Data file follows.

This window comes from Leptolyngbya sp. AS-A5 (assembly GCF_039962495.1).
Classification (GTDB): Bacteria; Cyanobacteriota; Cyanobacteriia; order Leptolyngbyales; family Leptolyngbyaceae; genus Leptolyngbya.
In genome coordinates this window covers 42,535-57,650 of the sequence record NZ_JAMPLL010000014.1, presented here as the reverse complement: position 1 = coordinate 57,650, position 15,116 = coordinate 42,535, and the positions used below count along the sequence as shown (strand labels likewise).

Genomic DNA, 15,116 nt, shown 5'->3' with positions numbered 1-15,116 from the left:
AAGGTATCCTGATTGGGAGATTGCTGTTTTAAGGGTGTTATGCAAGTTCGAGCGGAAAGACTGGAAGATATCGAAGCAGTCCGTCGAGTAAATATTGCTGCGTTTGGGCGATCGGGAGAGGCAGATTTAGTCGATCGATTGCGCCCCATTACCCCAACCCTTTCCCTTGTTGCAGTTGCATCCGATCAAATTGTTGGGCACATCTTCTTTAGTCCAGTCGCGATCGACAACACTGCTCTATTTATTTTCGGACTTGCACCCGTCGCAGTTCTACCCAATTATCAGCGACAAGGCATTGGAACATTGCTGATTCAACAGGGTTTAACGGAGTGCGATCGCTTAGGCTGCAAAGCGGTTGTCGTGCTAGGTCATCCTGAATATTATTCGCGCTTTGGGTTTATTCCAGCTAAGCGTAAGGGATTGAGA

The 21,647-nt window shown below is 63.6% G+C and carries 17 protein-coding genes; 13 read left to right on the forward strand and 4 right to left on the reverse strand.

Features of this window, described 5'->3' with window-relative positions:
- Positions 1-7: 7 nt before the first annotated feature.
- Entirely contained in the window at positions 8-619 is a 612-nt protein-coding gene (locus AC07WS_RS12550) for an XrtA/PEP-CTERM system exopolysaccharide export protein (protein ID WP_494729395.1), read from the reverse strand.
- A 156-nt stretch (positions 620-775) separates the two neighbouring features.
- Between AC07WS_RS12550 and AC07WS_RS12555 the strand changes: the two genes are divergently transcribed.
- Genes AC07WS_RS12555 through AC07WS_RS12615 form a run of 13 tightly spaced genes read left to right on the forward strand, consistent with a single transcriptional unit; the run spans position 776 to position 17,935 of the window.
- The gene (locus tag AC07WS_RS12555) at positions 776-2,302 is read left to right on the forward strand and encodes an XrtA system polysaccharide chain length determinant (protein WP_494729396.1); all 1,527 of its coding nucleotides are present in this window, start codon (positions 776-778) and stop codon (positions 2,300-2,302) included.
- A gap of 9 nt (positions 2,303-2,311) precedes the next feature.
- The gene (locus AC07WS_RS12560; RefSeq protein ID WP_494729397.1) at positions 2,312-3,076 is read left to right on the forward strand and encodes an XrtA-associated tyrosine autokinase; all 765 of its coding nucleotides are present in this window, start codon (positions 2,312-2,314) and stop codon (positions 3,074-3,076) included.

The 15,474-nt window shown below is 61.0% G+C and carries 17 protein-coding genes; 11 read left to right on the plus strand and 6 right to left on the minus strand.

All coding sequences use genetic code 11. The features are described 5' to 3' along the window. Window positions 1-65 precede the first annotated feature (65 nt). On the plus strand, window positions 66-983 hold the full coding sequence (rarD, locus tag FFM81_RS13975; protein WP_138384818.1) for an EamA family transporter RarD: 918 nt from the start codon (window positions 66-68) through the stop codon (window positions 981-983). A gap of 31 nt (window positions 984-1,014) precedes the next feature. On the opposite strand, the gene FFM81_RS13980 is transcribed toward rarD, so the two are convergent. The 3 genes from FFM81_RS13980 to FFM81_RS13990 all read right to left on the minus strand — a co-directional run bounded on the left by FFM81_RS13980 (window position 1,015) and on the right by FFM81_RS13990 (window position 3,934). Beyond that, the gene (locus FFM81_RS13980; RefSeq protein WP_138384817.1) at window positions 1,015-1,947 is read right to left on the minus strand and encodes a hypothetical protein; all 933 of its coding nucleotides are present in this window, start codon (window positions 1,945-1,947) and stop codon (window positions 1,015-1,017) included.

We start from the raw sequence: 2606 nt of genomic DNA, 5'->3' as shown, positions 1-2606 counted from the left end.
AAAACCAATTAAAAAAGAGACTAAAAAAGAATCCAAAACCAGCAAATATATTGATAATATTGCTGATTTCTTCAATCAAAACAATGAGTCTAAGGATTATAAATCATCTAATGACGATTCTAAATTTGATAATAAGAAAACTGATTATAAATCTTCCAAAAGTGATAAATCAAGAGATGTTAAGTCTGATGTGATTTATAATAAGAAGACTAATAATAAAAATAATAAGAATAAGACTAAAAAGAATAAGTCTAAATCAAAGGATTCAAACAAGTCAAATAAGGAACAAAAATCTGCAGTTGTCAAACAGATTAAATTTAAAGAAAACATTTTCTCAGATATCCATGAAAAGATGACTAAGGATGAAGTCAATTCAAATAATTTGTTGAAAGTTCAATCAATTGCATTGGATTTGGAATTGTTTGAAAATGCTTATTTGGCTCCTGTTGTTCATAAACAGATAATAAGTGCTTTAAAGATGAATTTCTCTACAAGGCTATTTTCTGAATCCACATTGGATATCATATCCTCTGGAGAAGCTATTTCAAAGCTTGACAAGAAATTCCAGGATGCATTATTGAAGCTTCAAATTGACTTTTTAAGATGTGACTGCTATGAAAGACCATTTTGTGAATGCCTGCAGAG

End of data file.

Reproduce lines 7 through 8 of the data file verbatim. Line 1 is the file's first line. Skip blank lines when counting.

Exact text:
Features of this window, described 5'->3' with window-relative positions:
- Positions 1-7: 7 nt before the first annotated feature.